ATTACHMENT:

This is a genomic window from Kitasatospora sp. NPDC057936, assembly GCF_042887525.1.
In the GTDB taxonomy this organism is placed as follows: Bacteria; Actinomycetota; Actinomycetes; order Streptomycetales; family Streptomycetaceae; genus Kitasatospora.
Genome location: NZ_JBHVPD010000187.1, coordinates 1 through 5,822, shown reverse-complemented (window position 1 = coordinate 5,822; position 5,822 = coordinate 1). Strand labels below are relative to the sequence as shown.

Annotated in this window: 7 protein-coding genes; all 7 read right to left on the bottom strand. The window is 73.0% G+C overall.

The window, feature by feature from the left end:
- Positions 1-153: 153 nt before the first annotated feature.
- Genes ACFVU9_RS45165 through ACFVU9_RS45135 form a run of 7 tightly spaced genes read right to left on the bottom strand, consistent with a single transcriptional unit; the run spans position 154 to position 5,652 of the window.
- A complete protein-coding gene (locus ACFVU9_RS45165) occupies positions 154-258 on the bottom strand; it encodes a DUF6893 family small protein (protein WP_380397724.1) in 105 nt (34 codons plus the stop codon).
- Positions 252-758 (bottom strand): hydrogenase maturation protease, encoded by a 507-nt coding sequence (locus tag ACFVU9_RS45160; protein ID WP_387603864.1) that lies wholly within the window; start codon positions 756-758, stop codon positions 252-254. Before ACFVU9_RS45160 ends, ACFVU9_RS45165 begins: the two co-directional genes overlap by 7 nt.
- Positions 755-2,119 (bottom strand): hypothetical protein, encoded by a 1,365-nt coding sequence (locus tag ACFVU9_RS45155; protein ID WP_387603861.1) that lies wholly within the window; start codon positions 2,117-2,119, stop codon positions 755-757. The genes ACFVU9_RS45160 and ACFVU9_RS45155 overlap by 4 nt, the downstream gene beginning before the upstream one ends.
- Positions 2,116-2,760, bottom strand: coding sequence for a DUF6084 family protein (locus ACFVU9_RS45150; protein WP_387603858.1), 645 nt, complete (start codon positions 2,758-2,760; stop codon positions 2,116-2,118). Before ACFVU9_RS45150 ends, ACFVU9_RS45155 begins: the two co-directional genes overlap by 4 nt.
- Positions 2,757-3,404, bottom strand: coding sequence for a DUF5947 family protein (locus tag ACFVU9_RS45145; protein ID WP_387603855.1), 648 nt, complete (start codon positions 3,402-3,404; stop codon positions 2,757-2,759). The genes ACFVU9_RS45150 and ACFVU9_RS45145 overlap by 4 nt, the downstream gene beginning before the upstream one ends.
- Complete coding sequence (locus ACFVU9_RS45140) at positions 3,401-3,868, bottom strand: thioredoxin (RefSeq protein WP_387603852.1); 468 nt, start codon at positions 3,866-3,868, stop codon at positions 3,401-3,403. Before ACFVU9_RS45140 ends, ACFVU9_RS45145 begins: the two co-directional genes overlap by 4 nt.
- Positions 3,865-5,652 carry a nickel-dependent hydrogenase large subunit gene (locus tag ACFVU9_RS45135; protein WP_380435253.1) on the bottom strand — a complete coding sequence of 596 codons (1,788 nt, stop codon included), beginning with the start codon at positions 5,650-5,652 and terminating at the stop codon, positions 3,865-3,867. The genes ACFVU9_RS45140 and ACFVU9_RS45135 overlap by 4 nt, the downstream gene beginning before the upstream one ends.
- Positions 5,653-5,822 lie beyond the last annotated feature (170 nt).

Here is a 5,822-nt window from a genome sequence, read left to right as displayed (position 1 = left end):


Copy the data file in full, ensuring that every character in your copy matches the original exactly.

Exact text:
This is a genomic window from Kitasatospora sp. NPDC057936, assembly GCF_042887525.1.
In the GTDB taxonomy this organism is placed as follows: Bacteria; Actinomycetota; Actinomycetes; order Streptomycetales; family Streptomycetaceae; genus Kitasatospora.
Genome location: NZ_JBHVPD010000187.1, coordinates 1 through 5,822, shown reverse-complemented (window position 1 = coordinate 5,822; position 5,822 = coordinate 1). Strand labels below are relative to the sequence as shown.

Annotated in this window: 7 protein-coding genes; all 7 read right to left on the bottom strand. The window is 73.0% G+C overall.

The window, feature by feature from the left end:
- Positions 1-153: 153 nt before the first annotated feature.
- Genes ACFVU9_RS45165 through ACFVU9_RS45135 form a run of 7 tightly spaced genes read right to left on the bottom strand, consistent with a single transcriptional unit; the run spans position 154 to position 5,652 of the window.
- A complete protein-coding gene (locus ACFVU9_RS45165) occupies positions 154-258 on the bottom strand; it encodes a DUF6893 family small protein (protein WP_380397724.1) in 105 nt (34 codons plus the stop codon).
- Positions 252-758 (bottom strand): hydrogenase maturation protease, encoded by a 507-nt coding sequence (locus tag ACFVU9_RS45160; protein ID WP_387603864.1) that lies wholly within the window; start codon positions 756-758, stop codon positions 252-254. Before ACFVU9_RS45160 ends, ACFVU9_RS45165 begins: the two co-directional genes overlap by 7 nt.
- Positions 755-2,119 (bottom strand): hypothetical protein, encoded by a 1,365-nt coding sequence (locus tag ACFVU9_RS45155; protein ID WP_387603861.1) that lies wholly within the window; start codon positions 2,117-2,119, stop codon positions 755-757. The genes ACFVU9_RS45160 and ACFVU9_RS45155 overlap by 4 nt, the downstream gene beginning before the upstream one ends.
- Positions 2,116-2,760, bottom strand: coding sequence for a DUF6084 family protein (locus ACFVU9_RS45150; protein WP_387603858.1), 645 nt, complete (start codon positions 2,758-2,760; stop codon positions 2,116-2,118). Before ACFVU9_RS45150 ends, ACFVU9_RS45155 begins: the two co-directional genes overlap by 4 nt.
- Positions 2,757-3,404, bottom strand: coding sequence for a DUF5947 family protein (locus tag ACFVU9_RS45145; protein ID WP_387603855.1), 648 nt, complete (start codon positions 3,402-3,404; stop codon positions 2,757-2,759). The genes ACFVU9_RS45150 and ACFVU9_RS45145 overlap by 4 nt, the downstream gene beginning before the upstream one ends.
- Complete coding sequence (locus ACFVU9_RS45140) at positions 3,401-3,868, bottom strand: thioredoxin (RefSeq protein WP_387603852.1); 468 nt, start codon at positions 3,866-3,868, stop codon at positions 3,401-3,403. Before ACFVU9_RS45140 ends, ACFVU9_RS45145 begins: the two co-directional genes overlap by 4 nt.
- Positions 3,865-5,652 carry a nickel-dependent hydrogenase large subunit gene (locus tag ACFVU9_RS45135; protein WP_380435253.1) on the bottom strand — a complete coding sequence of 596 codons (1,788 nt, stop codon included), beginning with the start codon at positions 5,650-5,652 and terminating at the stop codon, positions 3,865-3,867. The genes ACFVU9_RS45140 and ACFVU9_RS45135 overlap by 4 nt, the downstream gene beginning before the upstream one ends.
- Positions 5,653-5,822 lie beyond the last annotated feature (170 nt).

Here is a 5,822-nt window from a genome sequence, read left to right as displayed (position 1 = left end):